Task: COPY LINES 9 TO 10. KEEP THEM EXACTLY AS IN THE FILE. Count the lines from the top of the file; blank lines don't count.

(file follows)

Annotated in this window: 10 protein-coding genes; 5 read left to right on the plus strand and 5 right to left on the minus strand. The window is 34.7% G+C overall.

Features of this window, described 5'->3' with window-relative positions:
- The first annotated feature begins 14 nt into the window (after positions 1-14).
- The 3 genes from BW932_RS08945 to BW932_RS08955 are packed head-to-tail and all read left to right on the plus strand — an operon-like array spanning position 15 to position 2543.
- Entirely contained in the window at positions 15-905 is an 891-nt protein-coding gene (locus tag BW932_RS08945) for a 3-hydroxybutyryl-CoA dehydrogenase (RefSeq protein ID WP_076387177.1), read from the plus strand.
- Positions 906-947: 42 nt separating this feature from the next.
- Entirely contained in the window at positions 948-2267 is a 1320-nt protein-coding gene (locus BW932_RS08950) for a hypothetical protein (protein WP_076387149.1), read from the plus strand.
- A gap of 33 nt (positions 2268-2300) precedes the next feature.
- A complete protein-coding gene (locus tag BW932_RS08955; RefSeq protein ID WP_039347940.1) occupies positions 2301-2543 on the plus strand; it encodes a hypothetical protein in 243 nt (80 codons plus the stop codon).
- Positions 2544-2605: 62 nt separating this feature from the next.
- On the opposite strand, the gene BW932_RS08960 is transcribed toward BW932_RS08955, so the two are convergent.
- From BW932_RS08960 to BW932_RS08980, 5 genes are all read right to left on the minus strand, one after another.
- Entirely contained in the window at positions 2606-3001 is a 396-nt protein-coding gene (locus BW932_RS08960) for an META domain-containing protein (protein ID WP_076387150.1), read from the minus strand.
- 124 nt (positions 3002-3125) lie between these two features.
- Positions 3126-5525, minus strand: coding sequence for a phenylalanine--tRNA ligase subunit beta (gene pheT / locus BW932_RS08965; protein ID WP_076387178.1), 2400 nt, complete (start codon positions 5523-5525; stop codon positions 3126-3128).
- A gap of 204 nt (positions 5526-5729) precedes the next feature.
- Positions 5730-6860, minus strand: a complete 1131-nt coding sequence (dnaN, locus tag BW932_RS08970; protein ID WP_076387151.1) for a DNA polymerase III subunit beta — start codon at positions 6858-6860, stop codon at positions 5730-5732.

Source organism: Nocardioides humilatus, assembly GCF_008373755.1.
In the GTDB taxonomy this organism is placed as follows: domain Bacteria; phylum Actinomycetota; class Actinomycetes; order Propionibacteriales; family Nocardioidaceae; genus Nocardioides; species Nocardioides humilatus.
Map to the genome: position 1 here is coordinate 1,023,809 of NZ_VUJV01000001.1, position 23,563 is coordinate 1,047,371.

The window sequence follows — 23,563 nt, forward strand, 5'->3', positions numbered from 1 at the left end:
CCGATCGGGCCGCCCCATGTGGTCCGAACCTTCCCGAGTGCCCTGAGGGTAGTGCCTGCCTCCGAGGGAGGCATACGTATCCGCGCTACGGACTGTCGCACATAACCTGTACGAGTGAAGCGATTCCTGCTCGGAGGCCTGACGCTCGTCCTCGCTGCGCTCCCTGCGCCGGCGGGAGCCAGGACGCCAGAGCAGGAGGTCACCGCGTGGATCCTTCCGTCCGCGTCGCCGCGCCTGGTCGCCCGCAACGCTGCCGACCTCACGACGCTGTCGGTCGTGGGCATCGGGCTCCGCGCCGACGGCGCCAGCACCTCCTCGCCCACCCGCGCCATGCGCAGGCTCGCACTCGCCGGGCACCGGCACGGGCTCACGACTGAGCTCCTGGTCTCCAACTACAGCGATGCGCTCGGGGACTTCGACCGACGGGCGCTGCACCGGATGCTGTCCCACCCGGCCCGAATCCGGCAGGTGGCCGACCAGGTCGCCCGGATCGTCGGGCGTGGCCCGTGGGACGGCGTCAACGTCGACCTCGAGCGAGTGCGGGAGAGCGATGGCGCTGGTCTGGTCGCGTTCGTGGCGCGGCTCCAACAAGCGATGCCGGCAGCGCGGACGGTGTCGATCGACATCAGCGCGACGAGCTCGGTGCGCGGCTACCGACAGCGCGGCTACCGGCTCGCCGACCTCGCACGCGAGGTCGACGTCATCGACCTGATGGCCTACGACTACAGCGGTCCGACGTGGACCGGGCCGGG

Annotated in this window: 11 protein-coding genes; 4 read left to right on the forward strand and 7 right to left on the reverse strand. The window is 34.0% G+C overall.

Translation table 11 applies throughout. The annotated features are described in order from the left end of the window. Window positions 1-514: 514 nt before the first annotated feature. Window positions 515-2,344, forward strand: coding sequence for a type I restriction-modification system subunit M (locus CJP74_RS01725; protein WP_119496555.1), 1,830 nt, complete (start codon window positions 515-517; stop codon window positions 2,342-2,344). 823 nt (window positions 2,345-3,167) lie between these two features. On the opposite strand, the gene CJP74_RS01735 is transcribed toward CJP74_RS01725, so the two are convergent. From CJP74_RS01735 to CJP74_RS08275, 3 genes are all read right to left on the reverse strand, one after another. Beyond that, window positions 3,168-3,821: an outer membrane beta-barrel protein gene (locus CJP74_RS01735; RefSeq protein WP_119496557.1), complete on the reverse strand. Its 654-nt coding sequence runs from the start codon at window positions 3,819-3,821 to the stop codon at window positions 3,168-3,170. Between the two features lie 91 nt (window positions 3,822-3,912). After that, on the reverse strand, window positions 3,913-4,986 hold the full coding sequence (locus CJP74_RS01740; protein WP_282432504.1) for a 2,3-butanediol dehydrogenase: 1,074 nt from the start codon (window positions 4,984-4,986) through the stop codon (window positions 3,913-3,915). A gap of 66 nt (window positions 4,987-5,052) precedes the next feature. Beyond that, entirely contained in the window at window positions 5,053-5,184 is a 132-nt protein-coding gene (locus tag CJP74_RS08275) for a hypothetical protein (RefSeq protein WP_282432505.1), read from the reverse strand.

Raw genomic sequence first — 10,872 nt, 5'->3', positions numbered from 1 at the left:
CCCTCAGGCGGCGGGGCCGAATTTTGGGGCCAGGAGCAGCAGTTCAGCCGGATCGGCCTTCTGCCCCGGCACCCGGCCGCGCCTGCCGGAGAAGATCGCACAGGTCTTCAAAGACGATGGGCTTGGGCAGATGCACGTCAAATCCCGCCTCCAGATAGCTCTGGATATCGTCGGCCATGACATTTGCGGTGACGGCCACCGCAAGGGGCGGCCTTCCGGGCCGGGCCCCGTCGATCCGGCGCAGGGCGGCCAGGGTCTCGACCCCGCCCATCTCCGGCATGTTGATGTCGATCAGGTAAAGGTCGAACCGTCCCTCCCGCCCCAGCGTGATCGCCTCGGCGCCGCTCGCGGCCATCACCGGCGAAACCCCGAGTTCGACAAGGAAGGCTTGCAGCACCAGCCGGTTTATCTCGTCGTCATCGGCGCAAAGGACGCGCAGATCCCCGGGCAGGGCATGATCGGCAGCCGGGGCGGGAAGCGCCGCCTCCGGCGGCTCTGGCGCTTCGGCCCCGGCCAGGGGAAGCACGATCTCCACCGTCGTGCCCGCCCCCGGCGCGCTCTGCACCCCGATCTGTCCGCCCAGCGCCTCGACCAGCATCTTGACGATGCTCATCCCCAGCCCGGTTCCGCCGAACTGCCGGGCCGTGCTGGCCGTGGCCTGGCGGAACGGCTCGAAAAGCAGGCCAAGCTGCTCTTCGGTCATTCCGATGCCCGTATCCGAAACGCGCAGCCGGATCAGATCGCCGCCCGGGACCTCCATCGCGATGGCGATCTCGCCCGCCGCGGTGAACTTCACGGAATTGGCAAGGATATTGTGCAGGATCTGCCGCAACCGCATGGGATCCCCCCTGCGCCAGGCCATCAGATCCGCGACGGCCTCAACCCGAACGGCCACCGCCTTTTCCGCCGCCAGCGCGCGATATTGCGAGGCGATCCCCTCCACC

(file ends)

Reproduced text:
- A complete protein-coding gene (locus tag BW932_RS08955; RefSeq protein ID WP_039347940.1) occupies positions 2301-2543 on the plus strand; it encodes a hypothetical protein in 243 nt (80 codons plus the stop codon).
- Positions 2544-2605: 62 nt separating this feature from the next.